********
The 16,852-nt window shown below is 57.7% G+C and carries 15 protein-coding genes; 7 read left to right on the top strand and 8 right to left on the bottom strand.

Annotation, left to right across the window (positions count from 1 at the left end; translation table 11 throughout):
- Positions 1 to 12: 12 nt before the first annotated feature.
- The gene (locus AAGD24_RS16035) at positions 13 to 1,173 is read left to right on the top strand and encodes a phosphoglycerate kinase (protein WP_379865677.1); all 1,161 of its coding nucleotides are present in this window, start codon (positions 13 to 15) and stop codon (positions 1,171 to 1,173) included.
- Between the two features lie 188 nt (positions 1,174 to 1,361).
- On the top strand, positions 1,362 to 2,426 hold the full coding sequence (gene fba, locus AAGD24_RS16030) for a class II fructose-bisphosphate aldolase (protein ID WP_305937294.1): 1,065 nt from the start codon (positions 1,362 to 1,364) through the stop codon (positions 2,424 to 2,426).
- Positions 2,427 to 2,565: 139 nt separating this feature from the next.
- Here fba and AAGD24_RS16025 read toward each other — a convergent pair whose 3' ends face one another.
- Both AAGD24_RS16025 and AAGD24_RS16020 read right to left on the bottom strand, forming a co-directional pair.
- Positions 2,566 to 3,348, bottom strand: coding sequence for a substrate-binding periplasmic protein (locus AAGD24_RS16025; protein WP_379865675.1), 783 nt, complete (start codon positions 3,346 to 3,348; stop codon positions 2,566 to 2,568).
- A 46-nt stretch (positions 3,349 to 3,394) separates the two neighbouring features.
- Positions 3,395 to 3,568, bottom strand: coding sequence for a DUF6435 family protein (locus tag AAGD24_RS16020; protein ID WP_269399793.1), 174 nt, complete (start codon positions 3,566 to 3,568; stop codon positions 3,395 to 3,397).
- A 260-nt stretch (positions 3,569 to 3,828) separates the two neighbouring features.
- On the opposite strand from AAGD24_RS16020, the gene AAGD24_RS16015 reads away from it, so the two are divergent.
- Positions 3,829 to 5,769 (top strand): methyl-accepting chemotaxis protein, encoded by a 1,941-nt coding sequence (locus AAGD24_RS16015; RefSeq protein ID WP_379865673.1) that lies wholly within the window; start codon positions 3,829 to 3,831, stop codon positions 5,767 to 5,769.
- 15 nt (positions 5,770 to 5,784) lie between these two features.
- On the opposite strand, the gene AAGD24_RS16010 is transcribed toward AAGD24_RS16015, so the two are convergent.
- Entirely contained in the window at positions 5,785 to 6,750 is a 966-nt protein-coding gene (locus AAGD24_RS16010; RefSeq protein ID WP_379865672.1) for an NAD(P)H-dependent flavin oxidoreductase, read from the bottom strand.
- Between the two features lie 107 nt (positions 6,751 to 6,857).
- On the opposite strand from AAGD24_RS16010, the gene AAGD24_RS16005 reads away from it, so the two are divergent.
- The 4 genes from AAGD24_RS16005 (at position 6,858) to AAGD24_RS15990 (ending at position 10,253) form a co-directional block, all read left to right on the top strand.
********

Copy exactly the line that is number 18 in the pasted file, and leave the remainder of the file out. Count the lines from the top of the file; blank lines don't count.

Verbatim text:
- Entirely contained in the window at positions 5,785 to 6,750 is a 966-nt protein-coding gene (locus AAGD24_RS16010; RefSeq protein ID WP_379865672.1) for an NAD(P)H-dependent flavin oxidoreductase, read from the bottom strand.